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Bridgeport honors the donor of the city’s Beardsley Park with a statue near the park entrance.

In 1875, Beardsley, a farmer and cattle dealer, donated more than 150 acres of land in the city’s north end for use as a park. Frederick Law Olmstead, the landscape architect responsible for New York’s Central Park and Bridgeport’s Seaside Park, designed Beardsley Park.

The 1909 statue of Beardsley, at the park’s Noble Avenue entrance, depicts a standing figure with a cane in his right hand, and a hat in his left. An overcoat is draped over his left forearm.

A dedication on the south face of the monument’s base reads “In memory of James W. Beardsley, donor of Beardsley Park. Erected by the people of Bridgeport MDCCCCIX (1909).”

The statue was sculpted by Charles Henry Niehaus, who was also responsible for a number of public statues and monuments, including several outdoor statues at the state capitol building in Hartford.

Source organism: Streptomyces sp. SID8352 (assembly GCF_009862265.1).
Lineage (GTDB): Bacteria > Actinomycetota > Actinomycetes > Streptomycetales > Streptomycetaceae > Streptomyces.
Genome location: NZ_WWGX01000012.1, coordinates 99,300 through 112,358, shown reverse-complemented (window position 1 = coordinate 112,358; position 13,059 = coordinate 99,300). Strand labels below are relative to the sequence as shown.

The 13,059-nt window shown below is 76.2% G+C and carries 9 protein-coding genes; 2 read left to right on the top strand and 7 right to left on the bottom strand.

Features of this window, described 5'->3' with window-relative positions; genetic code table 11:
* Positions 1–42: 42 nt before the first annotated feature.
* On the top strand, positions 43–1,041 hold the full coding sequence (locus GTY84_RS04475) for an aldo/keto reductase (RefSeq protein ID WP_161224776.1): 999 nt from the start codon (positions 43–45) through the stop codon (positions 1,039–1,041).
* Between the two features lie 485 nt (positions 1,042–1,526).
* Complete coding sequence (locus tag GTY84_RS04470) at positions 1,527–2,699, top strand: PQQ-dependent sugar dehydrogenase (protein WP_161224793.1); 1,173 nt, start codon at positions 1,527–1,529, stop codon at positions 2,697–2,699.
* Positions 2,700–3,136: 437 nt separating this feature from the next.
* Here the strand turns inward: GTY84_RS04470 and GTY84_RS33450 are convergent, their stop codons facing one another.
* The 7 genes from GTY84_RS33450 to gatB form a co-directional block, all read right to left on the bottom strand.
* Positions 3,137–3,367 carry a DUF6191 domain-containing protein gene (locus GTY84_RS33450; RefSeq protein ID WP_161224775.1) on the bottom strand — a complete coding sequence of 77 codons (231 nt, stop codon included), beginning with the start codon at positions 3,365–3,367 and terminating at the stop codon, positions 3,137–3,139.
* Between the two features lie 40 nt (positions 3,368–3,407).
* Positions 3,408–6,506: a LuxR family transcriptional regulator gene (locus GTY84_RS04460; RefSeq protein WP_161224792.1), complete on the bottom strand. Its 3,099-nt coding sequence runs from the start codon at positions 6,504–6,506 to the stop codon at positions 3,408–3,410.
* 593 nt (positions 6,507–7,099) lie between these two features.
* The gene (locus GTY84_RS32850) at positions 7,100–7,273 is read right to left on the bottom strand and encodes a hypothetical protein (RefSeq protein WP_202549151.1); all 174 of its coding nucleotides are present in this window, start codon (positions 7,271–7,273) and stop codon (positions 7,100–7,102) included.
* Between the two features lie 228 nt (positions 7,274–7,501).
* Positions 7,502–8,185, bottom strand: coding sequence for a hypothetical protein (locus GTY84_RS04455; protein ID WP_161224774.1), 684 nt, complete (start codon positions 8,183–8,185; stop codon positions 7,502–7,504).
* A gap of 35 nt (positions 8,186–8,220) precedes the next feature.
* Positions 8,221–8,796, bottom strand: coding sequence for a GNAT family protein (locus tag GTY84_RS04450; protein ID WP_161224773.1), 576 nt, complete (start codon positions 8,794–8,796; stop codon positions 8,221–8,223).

The centerpiece of Beardsley Park is Connecticut’s Beardsley Zoo, which was established by the city of Bridgeport in the early 1920s and became independent in 1997. The park is also a popular outdoor recreation and picnicking facility.

Beardsley, who used the land for farming before he donated it to the city, was killed in his home during an 1892 burglary. His murder was never solved.


Smithsonian American Art Museum, Art Inventories Catalog

Samuel Orcutt, A History of the Old Town of Stratford and the City of Bridgeport, Connecticut

George Curtis Waldo, History of Bridgeport and Vicinity, Volume 1


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